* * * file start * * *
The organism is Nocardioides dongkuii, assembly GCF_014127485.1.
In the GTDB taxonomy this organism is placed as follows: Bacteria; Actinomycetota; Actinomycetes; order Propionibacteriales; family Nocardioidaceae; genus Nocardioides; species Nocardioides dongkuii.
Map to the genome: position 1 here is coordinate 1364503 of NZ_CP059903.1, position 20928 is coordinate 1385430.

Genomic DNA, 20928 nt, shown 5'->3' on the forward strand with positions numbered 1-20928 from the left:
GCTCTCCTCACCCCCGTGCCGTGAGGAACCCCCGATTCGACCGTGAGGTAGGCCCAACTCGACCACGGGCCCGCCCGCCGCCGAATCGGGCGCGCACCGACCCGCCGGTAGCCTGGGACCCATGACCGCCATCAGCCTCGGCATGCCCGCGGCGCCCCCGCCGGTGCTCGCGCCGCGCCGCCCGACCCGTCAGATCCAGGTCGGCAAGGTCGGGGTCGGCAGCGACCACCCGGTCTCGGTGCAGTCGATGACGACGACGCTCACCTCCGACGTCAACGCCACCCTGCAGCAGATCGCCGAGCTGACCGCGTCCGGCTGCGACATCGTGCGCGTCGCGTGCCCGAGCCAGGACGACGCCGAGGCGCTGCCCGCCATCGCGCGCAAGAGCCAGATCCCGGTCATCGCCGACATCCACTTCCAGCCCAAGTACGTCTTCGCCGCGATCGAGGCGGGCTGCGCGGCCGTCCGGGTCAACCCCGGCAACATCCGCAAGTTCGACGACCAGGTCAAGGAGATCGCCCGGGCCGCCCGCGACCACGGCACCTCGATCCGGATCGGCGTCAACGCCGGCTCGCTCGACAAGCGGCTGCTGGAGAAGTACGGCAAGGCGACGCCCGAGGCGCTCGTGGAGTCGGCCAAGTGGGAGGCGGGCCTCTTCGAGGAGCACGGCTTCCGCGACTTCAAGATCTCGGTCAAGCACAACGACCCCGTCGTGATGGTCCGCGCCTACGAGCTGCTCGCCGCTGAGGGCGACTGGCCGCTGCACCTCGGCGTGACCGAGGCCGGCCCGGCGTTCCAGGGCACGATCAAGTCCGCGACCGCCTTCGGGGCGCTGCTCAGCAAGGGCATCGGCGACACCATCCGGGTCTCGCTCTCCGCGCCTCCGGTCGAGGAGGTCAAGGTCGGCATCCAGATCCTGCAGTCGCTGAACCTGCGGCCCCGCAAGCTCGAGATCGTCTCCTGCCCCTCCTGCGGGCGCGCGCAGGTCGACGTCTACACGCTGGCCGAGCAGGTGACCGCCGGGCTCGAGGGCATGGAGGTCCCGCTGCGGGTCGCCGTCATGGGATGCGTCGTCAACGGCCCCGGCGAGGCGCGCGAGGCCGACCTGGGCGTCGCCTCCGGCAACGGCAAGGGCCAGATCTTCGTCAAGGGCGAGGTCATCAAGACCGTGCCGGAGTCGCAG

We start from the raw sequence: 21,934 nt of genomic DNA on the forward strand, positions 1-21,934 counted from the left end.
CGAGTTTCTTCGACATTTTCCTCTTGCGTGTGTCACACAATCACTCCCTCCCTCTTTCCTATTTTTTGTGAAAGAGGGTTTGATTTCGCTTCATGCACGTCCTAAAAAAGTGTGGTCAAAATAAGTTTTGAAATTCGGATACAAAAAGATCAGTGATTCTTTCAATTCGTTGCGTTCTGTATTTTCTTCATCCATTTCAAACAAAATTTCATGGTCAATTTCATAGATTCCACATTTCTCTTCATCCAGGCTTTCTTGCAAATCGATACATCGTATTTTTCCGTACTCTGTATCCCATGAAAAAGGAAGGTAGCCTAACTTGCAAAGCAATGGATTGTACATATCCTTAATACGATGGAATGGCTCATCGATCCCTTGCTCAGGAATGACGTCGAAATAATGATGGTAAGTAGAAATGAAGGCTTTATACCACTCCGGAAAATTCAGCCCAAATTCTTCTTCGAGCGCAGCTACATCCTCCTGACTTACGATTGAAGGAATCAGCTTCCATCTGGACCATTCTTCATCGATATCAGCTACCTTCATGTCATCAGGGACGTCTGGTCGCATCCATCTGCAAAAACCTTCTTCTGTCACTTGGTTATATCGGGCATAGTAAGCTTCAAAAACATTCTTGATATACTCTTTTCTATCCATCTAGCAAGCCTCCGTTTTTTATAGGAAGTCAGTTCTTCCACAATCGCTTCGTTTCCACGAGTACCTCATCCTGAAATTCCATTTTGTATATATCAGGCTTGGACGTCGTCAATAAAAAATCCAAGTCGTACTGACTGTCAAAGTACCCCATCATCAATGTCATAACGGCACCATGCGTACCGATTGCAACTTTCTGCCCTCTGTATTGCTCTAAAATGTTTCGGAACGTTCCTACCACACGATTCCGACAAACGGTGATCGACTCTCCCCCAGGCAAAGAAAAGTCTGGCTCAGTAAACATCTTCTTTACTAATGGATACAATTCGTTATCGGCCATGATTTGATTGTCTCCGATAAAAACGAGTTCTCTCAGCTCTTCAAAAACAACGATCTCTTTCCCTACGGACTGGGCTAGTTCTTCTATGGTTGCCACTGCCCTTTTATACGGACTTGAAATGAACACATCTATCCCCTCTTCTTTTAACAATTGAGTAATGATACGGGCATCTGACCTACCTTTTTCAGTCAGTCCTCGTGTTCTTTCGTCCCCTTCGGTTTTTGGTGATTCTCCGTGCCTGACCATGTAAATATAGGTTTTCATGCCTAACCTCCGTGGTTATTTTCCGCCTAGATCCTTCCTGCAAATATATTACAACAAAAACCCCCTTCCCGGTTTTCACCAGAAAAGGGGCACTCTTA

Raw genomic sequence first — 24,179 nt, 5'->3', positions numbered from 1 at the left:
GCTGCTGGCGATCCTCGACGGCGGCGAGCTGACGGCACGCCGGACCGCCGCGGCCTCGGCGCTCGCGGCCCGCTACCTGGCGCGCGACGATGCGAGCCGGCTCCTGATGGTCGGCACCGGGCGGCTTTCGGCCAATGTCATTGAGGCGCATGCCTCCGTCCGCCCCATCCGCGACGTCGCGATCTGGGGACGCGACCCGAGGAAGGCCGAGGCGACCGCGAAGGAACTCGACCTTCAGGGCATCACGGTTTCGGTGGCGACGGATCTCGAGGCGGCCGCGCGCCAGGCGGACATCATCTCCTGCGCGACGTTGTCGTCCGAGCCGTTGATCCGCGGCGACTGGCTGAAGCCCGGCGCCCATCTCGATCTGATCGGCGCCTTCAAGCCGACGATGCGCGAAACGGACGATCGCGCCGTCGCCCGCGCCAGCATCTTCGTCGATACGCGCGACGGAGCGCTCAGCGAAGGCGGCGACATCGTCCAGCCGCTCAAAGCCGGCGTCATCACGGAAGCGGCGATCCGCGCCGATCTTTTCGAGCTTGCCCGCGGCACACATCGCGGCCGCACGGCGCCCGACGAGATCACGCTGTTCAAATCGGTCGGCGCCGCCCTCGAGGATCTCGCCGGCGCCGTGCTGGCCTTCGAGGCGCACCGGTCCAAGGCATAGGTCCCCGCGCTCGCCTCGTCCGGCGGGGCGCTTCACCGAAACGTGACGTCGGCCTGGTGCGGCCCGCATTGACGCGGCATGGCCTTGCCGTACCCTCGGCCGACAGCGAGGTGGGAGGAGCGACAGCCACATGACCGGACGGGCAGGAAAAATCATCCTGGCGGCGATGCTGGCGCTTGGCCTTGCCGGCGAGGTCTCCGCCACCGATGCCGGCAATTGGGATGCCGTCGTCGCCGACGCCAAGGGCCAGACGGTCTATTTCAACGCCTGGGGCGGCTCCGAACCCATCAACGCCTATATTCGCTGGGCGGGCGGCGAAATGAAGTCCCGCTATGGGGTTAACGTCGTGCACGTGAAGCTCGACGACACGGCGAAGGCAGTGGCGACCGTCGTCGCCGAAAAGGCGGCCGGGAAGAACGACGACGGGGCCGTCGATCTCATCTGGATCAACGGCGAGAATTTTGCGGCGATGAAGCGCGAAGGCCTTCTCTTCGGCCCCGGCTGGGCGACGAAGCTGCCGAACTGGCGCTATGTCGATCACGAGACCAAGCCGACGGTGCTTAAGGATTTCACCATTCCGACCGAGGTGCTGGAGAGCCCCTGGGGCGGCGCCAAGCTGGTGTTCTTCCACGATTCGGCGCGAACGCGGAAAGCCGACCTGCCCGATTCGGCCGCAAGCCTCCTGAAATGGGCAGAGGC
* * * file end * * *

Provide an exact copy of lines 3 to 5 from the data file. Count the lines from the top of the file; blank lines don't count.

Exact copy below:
Map to the genome: position 1 here is coordinate 1364503 of NZ_CP059903.1, position 20928 is coordinate 1385430.

Genomic DNA, 20928 nt, shown 5'->3' on the forward strand with positions numbered 1-20928 from the left:
GCTCTCCTCACCCCCGTGCCGTGAGGAACCCCCGATTCGACCGTGAGGTAGGCCCAACTCGACCACGGGCCCGCCCGCCGCCGAATCGGGCGCGCACCGACCCGCCGGTAGCCTGGGACCCATGACCGCCATCAGCCTCGGCATGCCCGCGGCGCCCCCGCCGGTGCTCGCGCCGCGCCGCCCGACCCGTCAGATCCAGGTCGGCAAGGTCGGGGTCGGCAGCGACCACCCGGTCTCGGTGCAGTCGATGACGACGACGCTCACCTCCGACGTCAACGCCACCCTGCAGCAGATCGCCGAGCTGACCGCGTCCGGCTGCGACATCGTGCGCGTCGCGTGCCCGAGCCAGGACGACGCCGAGGCGCTGCCCGCCATCGCGCGCAAGAGCCAGATCCCGGTCATCGCCGACATCCACTTCCAGCCCAAGTACGTCTTCGCCGCGATCGAGGCGGGCTGCGCGGCCGTCCGGGTCAACCCCGGCAACATCCGCAAGTTCGACGACCAGGTCAAGGAGATCGCCCGGGCCGCCCGCGACCACGGCACCTCGATCCGGATCGGCGTCAACGCCGGCTCGCTCGACAAGCGGCTGCTGGAGAAGTACGGCAAGGCGACGCCCGAGGCGCTCGTGGAGTCGGCCAAGTGGGAGGCGGGCCTCTTCGAGGAGCACGGCTTCCGCGACTTCAAGATCTCGGTCAAGCACAACGACCCCGTCGTGATGGTCCGCGCCTACGAGCTGCTCGCCGCTGAGGGCGACTGGCCGCTGCACCTCGGCGTGACCGAGGCCGGCCCGGCGTTCCAGGGCACGATCAAGTCCGCGACCGCCTTCGGGGCGCTGCTCAGCAAGGGCATCGGCGACACCATCCGGGTCTCGCTCTCCGCGCCTCCGGTCGAGGAGGTCAAGGTCGGCATCCAGATCCTGCAGTCGCTGAACCTGCGGCCCCGCAAGCTCGAGATCGTCTCCTGCCCCTCCTGCGGGCGCGCGCAGGTCGACGTCTACACGCTGGCCGAGCAGGTGACCGCCGGGCTCGAGGGCATGGAGGTCCCGCTGCGGGTCGCCGTCATGGGATGCGTCGTCAACGGCCCCGGCGAGGCGCGCGAGGCCGACCTGGGCGTCGCCTCCGGCAACGGCAAGGGCCAGATCTTCGTCAAGGGCGAGGTCATCAAGACCGTGCCGGAGTCGCAG